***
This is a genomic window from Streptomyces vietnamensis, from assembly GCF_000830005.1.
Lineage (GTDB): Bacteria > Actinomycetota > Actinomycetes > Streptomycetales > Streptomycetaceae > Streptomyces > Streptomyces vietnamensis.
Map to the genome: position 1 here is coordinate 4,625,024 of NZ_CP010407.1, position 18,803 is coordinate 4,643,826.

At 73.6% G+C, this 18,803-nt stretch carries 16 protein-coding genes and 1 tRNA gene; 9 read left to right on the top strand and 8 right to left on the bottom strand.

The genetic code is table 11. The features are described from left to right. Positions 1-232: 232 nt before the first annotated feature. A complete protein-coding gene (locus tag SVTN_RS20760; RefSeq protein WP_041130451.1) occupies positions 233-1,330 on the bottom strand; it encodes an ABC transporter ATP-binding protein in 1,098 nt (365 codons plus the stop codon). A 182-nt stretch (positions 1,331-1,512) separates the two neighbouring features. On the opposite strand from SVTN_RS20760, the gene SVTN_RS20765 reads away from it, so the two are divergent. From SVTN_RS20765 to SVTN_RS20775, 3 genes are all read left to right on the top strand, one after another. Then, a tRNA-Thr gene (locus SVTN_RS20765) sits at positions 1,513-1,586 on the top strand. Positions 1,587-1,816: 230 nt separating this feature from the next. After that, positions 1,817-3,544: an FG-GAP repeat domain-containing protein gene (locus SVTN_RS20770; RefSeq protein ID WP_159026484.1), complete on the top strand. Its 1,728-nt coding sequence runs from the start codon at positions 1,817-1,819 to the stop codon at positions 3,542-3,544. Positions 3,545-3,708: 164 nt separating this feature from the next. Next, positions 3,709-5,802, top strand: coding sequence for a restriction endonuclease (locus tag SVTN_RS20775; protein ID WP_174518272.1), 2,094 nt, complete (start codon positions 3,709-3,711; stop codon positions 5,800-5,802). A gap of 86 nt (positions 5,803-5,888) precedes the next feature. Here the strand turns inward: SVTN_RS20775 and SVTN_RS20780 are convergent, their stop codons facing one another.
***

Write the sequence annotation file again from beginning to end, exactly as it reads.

This is a genomic window from Streptomyces vietnamensis, from assembly GCF_000830005.1.
Lineage (GTDB): Bacteria > Actinomycetota > Actinomycetes > Streptomycetales > Streptomycetaceae > Streptomyces > Streptomyces vietnamensis.
Map to the genome: position 1 here is coordinate 4,625,024 of NZ_CP010407.1, position 18,803 is coordinate 4,643,826.

At 73.6% G+C, this 18,803-nt stretch carries 16 protein-coding genes and 1 tRNA gene; 9 read left to right on the top strand and 8 right to left on the bottom strand.

The genetic code is table 11. The features are described from left to right. Positions 1-232: 232 nt before the first annotated feature. A complete protein-coding gene (locus tag SVTN_RS20760; RefSeq protein WP_041130451.1) occupies positions 233-1,330 on the bottom strand; it encodes an ABC transporter ATP-binding protein in 1,098 nt (365 codons plus the stop codon). A 182-nt stretch (positions 1,331-1,512) separates the two neighbouring features. On the opposite strand from SVTN_RS20760, the gene SVTN_RS20765 reads away from it, so the two are divergent. From SVTN_RS20765 to SVTN_RS20775, 3 genes are all read left to right on the top strand, one after another. Then, a tRNA-Thr gene (locus SVTN_RS20765) sits at positions 1,513-1,586 on the top strand. Positions 1,587-1,816: 230 nt separating this feature from the next. After that, positions 1,817-3,544: an FG-GAP repeat domain-containing protein gene (locus SVTN_RS20770; RefSeq protein ID WP_159026484.1), complete on the top strand. Its 1,728-nt coding sequence runs from the start codon at positions 1,817-1,819 to the stop codon at positions 3,542-3,544. Positions 3,545-3,708: 164 nt separating this feature from the next. Next, positions 3,709-5,802, top strand: coding sequence for a restriction endonuclease (locus tag SVTN_RS20775; protein ID WP_174518272.1), 2,094 nt, complete (start codon positions 3,709-3,711; stop codon positions 5,800-5,802). A gap of 86 nt (positions 5,803-5,888) precedes the next feature. Here the strand turns inward: SVTN_RS20775 and SVTN_RS20780 are convergent, their stop codons facing one another.